By Michael Gioia
On the production end, Jarvis refers to Taylor as "the production organizer" and manager. "He'll always get the schedule together, get the actors there, scout [locations] and secure locations," said Jarvis, who is usually behind the camera unless he is playing Sam Atkinson, Jacob's drugged-out agent. In order to produce professional video quality, Jarvis read up on lighting tricks, sound quality and emphasized cutting out material that "exposes" the web series as "amateur."
"Oh, we're very ghetto," confessed Taylor. "I mean, Audra McDonald called us 'Ghetto Productions.'" Although the series creators admitted to using tricks such as actors also being the microphone operators, their web series quality is crisp, clean and professional.
Watch the third episode, where Jacob Green encounters Ben Farrel (Chanler-Berat), the new object of his affection. Taylor admitted that in close scenes with Chanler-Berat, they often alternate holding the microphone underneath the camera sightlines.
16 Sep 2013
"It's tricky," said Taylor. "We're a two-person crew. We don't have people helping. My boyfriend Gregg Wiggins is a director, [and] he was [assistant director] for us on our last big epic shoot of 30 people in a small studio apartment — 20 extras and the cast. It was a ten-hour shoot, and it was so epic, and we needed someone to help us. [Mitchell's] girlfriend wrangled the extras, and my boyfriend ran the day… It was surprising how much easier everything was when you have someone making sure you're not running low on time and announcing each shot and telling the background what to do… Usually it's just me and [Mitchell]… I feel like most of the magic happens in the editing [room], and it just gives you so much respect for editing…"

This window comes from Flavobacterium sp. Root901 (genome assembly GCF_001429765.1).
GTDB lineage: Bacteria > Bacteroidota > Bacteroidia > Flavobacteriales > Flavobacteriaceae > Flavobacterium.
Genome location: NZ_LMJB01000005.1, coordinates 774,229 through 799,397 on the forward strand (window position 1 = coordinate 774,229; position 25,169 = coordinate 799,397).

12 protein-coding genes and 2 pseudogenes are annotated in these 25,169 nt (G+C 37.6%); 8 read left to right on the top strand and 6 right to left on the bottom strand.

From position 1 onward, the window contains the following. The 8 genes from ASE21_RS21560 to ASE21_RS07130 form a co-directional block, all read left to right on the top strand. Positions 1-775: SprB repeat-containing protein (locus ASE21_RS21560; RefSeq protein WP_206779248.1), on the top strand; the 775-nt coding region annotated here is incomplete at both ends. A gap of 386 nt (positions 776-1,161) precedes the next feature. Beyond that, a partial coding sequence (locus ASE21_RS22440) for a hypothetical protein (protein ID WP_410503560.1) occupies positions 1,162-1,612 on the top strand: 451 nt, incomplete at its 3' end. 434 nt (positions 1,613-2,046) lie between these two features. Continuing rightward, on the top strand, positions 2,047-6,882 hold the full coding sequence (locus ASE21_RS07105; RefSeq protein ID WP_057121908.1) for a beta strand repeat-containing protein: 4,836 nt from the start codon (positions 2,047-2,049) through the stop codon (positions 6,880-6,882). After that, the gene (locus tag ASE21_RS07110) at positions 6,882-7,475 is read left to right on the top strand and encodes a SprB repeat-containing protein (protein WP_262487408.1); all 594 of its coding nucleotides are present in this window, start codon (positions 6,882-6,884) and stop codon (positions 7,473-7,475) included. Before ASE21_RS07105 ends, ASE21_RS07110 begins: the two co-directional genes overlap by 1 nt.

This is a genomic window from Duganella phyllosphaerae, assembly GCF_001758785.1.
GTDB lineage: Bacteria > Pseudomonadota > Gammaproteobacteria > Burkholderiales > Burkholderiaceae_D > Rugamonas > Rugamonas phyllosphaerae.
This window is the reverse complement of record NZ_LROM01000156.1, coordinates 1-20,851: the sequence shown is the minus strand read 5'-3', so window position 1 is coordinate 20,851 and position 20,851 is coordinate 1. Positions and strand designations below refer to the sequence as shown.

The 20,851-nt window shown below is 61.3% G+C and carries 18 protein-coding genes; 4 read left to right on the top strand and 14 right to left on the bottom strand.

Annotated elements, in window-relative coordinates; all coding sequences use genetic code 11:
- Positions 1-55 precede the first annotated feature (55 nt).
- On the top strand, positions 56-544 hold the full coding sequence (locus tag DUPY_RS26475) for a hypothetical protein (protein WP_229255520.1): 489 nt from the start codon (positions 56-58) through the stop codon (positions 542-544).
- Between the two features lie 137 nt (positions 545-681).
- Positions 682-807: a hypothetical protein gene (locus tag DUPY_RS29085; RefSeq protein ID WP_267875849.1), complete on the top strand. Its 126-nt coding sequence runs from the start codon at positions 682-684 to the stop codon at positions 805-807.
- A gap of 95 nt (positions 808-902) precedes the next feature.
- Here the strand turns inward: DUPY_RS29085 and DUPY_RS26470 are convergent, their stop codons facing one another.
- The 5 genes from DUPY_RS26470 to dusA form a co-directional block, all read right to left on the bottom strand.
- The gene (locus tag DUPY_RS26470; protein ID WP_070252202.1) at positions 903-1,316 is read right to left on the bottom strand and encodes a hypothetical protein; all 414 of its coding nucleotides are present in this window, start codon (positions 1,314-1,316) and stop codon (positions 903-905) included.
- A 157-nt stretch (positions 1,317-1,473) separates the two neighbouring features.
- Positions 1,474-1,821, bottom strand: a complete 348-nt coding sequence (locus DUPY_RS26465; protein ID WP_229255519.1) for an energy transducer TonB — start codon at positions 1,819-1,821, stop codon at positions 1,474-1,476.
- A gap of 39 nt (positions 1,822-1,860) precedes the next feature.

"It's a beautiful lie," Jarvis interjected. "It's probably I'd say 60 hours [of editing] work an episode — depending on the content of the episode."
Watch the tenth episode of the series, in which Jacob has a big party (with 20 extras) at his apartment: